Welcome to the digital age! It’s 2017 and you’ve decided to implement a new design for your website to ensure you reach those on the go with mobile. And why not? According to Pew Research, 77% of American adults own a smartphone at the end of November 2016, a sizeable increase from the 34% who owned on in 2011. For many, it’s their preferred device, especially those between the ages of 16 to 34.
Companies with mobile optimized websites get 39% more sales than companies who don’t
Make no mistake, users will go between mobile and desktop when the need arises. 1.7 billion transactions are done through both desktop and mobile sites every year. If you’re looking to target businesses, your brand needs to ensure you’re targeting them both on computers and mobile devices.
Your first digital impression should be your website. But not all websites work on mobile and for some companies, they just create a separate mobile site to work with the variety of different phones and screens. Some companies don’t bother with any site and just use an app.
So what’s right for your brand’s website? Should you design a responsive site, a mobile site, or create a mobile app? Is one better than the other? What exactly are the differences?
Nearly 80% of internet usage will be done on mobile by next year
As mentioned, 1.7 billion transactions happen through both desktop and mobile devices every year and many millennials and generation X members count their smartphones as their preferred device. Mobile trends see nearly 80% of our internet usage to be done on mobile devices by 2018, with mobile exceeding desktops for the first time in 2016.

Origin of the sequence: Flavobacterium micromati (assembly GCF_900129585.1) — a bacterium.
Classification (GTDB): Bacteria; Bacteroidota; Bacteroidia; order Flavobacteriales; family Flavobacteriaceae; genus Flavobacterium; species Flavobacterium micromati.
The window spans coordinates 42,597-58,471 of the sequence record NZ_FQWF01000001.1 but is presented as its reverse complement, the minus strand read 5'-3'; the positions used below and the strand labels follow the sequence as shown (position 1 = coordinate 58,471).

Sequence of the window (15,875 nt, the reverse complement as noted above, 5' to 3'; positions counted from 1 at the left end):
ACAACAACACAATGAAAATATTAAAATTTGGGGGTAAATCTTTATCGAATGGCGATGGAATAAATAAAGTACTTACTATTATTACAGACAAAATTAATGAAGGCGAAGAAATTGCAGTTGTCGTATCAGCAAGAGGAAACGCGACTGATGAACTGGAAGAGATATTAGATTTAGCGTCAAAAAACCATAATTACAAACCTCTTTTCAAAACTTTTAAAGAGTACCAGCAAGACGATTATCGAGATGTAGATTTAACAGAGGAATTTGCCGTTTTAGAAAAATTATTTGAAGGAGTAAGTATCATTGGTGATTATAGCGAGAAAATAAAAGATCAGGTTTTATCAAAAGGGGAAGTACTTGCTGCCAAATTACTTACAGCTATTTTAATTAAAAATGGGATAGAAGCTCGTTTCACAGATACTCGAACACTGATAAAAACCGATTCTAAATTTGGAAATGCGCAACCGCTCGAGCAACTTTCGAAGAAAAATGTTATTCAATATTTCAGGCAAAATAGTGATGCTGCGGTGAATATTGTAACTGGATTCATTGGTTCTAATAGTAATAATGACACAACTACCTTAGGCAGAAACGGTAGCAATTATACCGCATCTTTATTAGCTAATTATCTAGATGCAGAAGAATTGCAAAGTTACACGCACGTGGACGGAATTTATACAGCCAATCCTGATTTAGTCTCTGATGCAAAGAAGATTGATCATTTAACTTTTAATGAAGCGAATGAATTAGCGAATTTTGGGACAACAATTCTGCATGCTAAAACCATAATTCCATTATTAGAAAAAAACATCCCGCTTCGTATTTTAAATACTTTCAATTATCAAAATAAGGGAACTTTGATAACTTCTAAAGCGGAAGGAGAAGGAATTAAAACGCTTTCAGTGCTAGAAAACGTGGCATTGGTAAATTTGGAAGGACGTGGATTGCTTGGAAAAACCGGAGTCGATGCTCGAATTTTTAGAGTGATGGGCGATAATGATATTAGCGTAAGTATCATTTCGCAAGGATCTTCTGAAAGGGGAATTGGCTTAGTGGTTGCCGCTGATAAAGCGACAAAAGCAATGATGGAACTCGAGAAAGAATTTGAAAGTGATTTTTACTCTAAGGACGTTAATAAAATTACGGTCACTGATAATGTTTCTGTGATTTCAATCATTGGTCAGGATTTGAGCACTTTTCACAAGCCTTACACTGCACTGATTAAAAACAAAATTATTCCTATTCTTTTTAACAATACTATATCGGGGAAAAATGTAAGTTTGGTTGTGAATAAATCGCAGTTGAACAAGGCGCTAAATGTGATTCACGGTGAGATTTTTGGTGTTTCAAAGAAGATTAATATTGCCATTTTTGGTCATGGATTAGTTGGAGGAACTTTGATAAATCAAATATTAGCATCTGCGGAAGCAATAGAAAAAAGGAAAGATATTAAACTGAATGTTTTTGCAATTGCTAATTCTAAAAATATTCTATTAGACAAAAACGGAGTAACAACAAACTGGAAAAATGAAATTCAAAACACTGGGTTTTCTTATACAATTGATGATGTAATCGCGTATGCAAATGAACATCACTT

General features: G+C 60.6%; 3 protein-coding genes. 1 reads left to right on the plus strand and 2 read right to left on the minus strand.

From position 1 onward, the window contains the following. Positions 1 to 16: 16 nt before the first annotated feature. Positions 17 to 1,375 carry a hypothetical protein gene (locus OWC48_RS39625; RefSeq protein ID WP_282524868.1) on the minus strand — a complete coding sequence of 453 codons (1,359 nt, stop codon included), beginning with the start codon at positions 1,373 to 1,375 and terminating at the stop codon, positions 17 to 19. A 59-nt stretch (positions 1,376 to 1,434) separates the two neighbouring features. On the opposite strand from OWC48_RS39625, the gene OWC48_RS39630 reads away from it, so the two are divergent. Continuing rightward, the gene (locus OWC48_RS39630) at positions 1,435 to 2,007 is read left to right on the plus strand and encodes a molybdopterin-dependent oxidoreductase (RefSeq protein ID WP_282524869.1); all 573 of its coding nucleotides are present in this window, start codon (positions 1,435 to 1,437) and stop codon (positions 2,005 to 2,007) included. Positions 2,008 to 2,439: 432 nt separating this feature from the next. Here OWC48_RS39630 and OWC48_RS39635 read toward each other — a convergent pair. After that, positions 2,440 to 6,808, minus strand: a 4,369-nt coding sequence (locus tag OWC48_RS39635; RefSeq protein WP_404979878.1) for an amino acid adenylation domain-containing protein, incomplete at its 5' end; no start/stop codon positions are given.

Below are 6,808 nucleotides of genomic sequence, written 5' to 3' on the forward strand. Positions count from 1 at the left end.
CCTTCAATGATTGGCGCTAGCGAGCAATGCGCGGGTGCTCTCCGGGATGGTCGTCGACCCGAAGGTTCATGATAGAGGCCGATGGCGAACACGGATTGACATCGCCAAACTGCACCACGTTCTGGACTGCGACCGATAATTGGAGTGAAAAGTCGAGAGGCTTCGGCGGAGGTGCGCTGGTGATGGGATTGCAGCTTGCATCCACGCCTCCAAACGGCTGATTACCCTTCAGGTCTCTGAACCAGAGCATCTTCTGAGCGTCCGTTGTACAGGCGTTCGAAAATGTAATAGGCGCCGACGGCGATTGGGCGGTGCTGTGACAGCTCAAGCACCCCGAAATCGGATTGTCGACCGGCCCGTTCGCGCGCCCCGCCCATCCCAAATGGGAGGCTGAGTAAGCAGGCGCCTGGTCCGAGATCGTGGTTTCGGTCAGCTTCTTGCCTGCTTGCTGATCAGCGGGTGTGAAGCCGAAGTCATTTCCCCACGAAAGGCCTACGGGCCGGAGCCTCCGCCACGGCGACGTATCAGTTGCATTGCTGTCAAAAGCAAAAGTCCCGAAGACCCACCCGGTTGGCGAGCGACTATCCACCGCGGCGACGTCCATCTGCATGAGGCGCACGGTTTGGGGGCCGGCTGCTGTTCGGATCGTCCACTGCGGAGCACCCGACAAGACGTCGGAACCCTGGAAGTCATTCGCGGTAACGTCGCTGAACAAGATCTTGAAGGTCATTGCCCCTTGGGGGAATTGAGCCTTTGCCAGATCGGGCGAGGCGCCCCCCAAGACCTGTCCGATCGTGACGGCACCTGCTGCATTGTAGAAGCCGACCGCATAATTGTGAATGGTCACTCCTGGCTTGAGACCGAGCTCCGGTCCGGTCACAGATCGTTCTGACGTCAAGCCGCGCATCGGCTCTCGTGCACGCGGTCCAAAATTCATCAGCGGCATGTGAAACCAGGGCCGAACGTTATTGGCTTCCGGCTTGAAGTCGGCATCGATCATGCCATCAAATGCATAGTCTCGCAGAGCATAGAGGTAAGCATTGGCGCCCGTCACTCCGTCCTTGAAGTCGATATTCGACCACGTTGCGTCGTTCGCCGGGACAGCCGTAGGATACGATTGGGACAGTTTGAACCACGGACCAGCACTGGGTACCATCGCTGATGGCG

Mobile definitely matters.
So you know mobile is kinda a big deal and you don’t want to be left behind, but what’s the better approach? Let’s discover what each of these things are and what they can do for your brand.
Let’s look at responsive web design first.
While relatively new, RWD isn’t the first time companies have had to change the way their websites are viewed on a computer screen - back in the mid-2000s, larger monitor sizes posed this same issue for websites, where a site needed to accommodate for both the standard 800x600 screens and larger screens that went up to 1260x1024.
SEO on RWD sites rank higher in Google search
Other pros to using RWD are:
Between the Apple Store and Google Play, users now have 3.1 billion apps to choose from, with many of them specific for that particular OS. Mobile sessions on averages grew 58% in 2015, with 40% of that growth coming from existing app users.
Depending on your brand and what you sell, you could easily get away with users just interacting with your app instead of your website. Companies like Digit, Google Fit, Flipboard, LinkedIn Pulse, and others just have a simple webpage where you can either sign in or sign up (if you hadn’t already on the app), but the majority of features are dedicated within the mobile app itself.
In 2015, the average mobile app session grew by 58%
Hybrid apps are especially popular, as it means users who have several differing devices – like an Android smartphone, an iPad, and a Surface tablet – can use your app across all of their devices with a single sign in. Your brand doesn’t need to go cross-platform, however – if research shows your base are more Android than Apple users, you can design native apps for just that platform.